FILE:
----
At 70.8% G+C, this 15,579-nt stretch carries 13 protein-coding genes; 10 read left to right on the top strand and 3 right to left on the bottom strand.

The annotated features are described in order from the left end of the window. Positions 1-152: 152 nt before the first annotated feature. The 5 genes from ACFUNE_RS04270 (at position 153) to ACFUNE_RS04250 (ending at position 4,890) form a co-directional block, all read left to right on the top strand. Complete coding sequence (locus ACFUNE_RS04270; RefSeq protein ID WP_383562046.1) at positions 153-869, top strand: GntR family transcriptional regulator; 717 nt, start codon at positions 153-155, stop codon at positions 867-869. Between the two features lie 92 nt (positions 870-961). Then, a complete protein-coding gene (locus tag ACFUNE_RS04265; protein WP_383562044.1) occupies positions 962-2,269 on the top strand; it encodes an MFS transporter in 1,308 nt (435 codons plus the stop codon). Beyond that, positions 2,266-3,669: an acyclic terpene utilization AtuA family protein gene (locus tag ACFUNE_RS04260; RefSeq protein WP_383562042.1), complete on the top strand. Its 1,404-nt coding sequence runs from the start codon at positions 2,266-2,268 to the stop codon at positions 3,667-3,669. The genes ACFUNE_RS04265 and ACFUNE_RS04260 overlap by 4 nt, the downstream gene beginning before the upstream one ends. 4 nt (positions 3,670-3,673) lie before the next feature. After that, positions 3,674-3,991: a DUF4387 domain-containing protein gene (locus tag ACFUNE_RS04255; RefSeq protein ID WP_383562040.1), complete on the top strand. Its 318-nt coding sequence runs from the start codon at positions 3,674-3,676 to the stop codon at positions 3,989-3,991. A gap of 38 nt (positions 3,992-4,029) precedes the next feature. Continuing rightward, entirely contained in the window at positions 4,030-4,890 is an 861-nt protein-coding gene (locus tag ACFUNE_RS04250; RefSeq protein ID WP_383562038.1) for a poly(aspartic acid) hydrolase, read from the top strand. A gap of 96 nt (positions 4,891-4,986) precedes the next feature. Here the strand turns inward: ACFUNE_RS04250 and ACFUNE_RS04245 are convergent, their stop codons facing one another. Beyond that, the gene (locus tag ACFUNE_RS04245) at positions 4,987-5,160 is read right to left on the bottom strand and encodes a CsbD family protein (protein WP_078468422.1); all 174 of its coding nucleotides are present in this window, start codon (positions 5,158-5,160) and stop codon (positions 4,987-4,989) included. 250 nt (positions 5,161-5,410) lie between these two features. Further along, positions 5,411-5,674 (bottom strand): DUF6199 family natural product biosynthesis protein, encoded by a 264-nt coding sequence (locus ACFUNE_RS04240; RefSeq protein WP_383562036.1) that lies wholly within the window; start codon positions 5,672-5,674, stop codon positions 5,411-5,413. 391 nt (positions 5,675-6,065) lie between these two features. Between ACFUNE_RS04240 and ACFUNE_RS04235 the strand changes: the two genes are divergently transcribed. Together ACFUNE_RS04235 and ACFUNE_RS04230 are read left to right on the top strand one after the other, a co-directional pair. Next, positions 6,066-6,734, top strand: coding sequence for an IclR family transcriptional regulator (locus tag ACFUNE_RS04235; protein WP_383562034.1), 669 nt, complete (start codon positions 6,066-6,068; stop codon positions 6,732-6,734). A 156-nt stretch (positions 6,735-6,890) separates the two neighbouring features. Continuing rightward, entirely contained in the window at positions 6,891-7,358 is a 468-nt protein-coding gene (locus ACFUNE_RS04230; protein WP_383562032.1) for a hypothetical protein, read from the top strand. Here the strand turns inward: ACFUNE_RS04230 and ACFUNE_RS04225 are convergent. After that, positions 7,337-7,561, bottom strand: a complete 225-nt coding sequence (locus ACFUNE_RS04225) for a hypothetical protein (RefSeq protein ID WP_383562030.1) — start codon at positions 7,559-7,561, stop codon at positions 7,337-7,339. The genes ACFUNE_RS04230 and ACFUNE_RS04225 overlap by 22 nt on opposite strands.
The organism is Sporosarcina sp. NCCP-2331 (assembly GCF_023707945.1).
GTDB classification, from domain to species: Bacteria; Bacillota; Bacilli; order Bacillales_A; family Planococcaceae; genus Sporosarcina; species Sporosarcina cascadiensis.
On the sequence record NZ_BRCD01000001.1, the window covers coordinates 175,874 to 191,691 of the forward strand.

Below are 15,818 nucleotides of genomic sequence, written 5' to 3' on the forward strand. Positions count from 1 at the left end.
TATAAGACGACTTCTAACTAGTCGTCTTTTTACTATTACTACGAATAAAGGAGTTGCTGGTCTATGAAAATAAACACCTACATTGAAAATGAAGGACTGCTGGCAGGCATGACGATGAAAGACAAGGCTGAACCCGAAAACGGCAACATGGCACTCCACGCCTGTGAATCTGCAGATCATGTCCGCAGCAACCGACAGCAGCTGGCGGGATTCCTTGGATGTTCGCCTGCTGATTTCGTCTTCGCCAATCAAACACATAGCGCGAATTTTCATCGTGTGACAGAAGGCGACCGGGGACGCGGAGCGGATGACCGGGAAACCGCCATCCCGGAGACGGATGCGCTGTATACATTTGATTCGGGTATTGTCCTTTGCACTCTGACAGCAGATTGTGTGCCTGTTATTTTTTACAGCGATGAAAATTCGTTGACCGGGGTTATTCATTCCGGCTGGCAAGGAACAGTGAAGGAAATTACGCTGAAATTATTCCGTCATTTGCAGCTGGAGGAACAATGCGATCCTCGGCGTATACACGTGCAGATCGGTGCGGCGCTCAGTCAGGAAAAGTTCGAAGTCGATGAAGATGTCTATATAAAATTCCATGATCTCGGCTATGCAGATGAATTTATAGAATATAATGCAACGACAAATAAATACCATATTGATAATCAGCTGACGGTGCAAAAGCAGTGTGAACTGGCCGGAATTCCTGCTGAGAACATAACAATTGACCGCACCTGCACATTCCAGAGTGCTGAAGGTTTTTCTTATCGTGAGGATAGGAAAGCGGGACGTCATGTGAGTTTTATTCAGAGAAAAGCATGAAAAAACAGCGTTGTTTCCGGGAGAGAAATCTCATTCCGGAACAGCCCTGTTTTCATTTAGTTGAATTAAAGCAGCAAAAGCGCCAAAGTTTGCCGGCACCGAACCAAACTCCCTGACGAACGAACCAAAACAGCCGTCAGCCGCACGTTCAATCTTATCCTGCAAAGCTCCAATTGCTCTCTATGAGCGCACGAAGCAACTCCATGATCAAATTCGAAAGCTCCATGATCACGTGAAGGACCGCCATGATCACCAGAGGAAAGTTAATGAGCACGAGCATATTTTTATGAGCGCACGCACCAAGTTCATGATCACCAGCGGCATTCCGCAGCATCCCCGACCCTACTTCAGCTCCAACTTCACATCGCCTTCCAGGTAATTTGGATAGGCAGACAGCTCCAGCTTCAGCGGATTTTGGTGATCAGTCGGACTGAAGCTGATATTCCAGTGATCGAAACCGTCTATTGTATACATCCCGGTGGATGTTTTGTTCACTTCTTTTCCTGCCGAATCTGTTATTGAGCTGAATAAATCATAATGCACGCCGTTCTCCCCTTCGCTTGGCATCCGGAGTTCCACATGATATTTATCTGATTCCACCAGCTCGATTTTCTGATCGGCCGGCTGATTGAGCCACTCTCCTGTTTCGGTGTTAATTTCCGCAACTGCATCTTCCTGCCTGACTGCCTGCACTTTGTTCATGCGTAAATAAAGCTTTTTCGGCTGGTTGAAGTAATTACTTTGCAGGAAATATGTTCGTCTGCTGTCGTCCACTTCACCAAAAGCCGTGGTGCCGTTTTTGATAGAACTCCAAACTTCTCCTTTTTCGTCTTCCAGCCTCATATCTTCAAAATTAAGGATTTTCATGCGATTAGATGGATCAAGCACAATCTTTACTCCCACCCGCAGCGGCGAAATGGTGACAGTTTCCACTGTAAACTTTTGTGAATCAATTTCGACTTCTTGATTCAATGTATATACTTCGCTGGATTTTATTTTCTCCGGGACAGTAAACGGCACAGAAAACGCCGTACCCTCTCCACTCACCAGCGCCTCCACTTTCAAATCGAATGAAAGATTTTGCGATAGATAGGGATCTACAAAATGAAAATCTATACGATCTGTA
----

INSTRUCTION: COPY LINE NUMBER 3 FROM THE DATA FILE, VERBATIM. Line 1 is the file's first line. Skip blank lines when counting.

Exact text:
The organism is Sporosarcina sp. NCCP-2331 (assembly GCF_023707945.1).